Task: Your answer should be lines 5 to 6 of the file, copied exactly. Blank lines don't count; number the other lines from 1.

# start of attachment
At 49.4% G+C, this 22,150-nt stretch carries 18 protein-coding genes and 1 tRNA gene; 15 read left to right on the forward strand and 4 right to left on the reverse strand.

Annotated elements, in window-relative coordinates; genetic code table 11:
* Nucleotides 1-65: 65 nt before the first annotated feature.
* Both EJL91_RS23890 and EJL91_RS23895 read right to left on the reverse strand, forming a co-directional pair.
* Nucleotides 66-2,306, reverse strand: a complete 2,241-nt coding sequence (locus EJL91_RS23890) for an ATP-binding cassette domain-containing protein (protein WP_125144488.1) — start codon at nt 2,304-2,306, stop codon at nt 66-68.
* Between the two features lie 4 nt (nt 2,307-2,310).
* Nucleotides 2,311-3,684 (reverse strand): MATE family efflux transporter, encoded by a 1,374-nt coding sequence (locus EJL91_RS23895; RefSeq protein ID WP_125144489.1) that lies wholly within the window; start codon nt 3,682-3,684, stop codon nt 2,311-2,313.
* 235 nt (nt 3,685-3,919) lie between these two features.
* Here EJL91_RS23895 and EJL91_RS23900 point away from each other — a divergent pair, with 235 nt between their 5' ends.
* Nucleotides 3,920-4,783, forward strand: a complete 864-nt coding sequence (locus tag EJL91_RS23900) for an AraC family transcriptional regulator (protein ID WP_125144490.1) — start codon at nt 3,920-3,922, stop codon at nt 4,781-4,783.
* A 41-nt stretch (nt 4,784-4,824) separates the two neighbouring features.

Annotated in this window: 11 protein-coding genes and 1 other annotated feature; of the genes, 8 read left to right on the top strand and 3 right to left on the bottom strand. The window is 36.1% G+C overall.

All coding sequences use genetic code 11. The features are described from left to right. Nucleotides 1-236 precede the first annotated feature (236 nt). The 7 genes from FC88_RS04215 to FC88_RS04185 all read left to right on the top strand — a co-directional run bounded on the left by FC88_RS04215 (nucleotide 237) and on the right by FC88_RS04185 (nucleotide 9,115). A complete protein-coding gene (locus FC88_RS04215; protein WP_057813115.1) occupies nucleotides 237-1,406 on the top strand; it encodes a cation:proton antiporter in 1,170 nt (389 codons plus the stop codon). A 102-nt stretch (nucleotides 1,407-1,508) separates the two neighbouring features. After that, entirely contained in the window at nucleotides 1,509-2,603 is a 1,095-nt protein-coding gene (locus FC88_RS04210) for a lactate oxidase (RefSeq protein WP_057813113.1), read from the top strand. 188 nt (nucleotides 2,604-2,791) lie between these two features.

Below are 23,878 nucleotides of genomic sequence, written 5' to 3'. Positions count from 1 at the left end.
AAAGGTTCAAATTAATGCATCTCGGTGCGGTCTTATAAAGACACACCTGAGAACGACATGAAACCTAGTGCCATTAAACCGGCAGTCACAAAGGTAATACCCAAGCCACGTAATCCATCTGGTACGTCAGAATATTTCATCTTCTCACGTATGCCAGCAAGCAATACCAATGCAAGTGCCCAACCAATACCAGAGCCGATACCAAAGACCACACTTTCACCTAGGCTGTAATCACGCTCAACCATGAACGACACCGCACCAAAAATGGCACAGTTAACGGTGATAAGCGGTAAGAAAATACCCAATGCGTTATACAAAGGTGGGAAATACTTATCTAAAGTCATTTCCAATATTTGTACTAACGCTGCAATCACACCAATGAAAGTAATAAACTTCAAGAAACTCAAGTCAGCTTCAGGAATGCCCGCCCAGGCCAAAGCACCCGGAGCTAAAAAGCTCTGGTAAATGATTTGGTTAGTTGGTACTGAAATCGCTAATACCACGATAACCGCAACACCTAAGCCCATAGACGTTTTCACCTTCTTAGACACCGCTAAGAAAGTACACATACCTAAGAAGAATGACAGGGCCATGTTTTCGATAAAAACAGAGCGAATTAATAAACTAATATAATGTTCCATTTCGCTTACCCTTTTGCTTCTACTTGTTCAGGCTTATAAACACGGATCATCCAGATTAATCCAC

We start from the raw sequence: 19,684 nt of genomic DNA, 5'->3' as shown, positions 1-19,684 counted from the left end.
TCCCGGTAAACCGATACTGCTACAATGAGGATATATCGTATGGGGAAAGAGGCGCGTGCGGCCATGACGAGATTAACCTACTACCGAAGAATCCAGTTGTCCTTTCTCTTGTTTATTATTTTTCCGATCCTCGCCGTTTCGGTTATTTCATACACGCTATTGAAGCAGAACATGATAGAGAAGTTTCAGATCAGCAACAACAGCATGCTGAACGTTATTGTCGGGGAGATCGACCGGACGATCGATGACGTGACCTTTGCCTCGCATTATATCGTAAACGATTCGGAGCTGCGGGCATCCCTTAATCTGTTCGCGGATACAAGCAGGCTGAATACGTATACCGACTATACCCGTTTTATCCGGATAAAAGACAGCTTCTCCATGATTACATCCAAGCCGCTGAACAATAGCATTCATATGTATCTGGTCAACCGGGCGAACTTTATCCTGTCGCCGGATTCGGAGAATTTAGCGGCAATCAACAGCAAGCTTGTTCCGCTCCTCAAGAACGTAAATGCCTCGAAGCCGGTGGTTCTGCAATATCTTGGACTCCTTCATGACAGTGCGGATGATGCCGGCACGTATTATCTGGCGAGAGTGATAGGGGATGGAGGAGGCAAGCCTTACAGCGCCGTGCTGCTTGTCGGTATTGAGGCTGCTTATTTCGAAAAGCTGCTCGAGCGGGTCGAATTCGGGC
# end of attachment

* Nucleotides 66-2,306, reverse strand: a complete 2,241-nt coding sequence (locus EJL91_RS23890) for an ATP-binding cassette domain-containing protein (protein WP_125144488.1) — start codon at nt 2,304-2,306, stop codon at nt 66-68.
* Between the two features lie 4 nt (nt 2,307-2,310).